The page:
FDA Issues First of Four Draft Guidances Related to Patient-Focused Drug Development


Today, the U.S. Food and Drug Administration (FDA) released guidance titled, Patient-Focused Drug Development: Collecting Comprehensive and Representative Input (Guidance 1), to address how stakeholders can collect and submit patient experience data from patients, caregivers, clinicians and patient advocacy groups for product development and regulatory decision-making. “Patient experience data” is defined as data that is “collected by any persons and intended to provide information about patients’ experiences with a disease or condition” including patients’ experiences, perspectives, needs, and priorities related to (i) symptoms of a condition and its natural history; (ii) impact of a condition on functionality and quality of life; (iii) experience with treatments; (iv) input on which outcomes are important; (v) patient preferences for outcomes and treatments; and (vi) relative importance of any issue as defined by patients. Guidance 1 is provided by the FDA in response to Affordable Care Act (ACA) and PDUFA IV requirements and incorporates findings from the disease-specific patient-focused drug development (PFDD) meetings previously held by FDA.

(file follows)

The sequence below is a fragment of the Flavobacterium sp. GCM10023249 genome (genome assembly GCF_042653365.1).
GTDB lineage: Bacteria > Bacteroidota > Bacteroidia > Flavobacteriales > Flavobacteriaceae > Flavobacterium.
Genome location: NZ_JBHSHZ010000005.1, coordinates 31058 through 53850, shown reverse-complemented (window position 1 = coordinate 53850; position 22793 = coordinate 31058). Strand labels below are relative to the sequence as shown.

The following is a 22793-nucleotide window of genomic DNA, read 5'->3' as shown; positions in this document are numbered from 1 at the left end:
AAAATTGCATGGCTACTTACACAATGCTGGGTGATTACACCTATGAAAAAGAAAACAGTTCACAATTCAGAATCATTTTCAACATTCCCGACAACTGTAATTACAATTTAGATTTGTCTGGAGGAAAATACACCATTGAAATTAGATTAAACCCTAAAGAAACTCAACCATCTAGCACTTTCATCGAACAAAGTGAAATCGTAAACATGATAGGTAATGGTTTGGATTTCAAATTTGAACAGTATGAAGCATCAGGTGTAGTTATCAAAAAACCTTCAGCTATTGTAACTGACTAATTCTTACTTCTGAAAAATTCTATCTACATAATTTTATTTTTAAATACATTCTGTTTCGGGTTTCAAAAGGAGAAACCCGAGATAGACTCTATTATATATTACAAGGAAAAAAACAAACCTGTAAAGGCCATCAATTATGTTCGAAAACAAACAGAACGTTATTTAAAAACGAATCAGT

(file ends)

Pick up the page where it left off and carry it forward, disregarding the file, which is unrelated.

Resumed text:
Guidance 1 provides instruction on methodologically-sound data collection tools and sampling methods to gather patient experience data that is relevant, objective, accurate and representative of the target population. Qualitative and/or quantitative patient experience data can be collected through various research methods, including clinical trials, observational studies, advisory boards, public meetings, and other novel settings. The data can be used inform clinical trial design, trial endpoint selection, and regulatory reviews, including potential labeling. The FDA makes it clear that the level of rigor needed to generate patient experience data will vary across studies and depend on the intended use of a product and, as such, FDA should be consulted early to obtain feedback.

FDA intends to supplement this Guidance 1 with three additional guidance documents:

  • Guidance 2 will discuss methods for eliciting information from patients and gathering information about issues important to such patients.
  • Guidance 3 will discuss the development of fit-for-purpose clinical outcome assessments (COAs) to appropriately measure patient experience data.
  • Guidance 4 will discuss COA-related endpoint development and data interpretation.

The FDA has not provided a timeline for the release of these supplemental guidances. We will continue to monitor developments on this topic and update the blog accordingly. 



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